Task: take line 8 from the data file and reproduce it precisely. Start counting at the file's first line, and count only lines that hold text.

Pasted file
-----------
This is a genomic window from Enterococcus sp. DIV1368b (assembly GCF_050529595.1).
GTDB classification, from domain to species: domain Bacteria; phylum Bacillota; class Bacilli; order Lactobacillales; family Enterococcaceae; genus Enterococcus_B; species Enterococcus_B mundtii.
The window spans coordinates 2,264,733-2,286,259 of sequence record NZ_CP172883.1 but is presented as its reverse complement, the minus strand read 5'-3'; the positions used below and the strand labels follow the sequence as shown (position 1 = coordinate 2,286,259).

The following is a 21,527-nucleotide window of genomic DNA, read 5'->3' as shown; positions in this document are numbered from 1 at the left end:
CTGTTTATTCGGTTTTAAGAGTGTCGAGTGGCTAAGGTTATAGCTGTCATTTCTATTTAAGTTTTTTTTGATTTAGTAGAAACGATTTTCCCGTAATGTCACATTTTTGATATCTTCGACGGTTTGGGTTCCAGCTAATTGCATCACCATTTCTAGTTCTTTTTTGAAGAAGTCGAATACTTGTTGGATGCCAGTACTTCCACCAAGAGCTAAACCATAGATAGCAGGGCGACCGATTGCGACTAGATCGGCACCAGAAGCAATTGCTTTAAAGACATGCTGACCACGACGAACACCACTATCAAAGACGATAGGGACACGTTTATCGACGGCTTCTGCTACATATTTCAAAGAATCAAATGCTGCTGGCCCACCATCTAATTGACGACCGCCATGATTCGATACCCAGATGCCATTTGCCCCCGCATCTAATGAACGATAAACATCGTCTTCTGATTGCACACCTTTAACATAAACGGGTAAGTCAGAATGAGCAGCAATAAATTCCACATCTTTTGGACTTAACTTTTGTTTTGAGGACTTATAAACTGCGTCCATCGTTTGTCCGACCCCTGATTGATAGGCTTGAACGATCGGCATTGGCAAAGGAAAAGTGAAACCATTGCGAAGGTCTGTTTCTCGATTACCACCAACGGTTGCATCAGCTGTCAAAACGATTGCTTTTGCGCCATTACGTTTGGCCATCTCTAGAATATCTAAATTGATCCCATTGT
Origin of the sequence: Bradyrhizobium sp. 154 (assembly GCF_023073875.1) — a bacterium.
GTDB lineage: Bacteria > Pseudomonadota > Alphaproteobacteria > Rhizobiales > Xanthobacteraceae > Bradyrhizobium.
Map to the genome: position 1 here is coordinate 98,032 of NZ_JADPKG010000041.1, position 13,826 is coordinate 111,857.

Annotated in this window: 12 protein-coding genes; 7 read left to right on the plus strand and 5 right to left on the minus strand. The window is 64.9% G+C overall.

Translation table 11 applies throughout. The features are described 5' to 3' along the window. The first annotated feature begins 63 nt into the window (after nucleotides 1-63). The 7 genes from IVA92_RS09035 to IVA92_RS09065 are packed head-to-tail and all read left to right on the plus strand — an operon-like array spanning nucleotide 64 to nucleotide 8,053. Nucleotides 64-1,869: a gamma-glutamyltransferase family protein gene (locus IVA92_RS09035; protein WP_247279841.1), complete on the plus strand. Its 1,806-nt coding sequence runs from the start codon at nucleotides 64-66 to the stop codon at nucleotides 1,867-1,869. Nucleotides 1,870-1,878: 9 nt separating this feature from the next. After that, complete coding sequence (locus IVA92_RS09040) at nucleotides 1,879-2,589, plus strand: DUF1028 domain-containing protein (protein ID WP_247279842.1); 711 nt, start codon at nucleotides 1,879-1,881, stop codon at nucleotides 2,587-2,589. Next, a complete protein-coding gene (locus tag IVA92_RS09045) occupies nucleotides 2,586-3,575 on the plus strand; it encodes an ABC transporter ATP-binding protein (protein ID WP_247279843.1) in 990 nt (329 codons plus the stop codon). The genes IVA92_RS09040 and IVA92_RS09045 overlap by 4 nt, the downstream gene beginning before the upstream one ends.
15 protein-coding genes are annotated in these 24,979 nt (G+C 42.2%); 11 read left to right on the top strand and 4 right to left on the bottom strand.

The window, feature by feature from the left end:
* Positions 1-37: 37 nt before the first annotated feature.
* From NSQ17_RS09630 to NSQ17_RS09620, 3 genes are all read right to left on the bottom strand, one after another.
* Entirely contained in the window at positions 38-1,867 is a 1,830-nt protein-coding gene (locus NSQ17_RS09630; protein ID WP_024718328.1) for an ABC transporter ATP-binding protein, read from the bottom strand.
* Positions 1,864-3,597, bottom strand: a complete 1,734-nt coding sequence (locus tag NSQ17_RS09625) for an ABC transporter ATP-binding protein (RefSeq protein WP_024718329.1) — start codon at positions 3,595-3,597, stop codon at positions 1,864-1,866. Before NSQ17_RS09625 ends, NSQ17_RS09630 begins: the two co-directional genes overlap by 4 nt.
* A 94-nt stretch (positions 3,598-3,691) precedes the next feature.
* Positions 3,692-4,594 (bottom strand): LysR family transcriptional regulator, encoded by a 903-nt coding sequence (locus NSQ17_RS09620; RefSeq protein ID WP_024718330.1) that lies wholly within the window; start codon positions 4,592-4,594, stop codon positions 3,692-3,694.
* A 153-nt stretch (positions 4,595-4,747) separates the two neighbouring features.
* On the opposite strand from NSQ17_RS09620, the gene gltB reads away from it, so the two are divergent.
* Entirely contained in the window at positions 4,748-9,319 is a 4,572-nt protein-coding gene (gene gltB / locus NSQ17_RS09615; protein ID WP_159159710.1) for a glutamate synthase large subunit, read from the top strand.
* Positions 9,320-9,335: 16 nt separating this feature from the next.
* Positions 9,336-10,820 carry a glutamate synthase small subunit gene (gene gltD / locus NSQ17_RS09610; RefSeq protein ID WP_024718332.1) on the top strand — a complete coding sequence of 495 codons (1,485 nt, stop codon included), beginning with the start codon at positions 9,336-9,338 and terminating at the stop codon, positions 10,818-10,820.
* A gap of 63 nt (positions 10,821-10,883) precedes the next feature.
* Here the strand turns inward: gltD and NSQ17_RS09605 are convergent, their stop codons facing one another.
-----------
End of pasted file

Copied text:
Map to the genome: position 1 here is coordinate 98,032 of NZ_JADPKG010000041.1, position 13,826 is coordinate 111,857.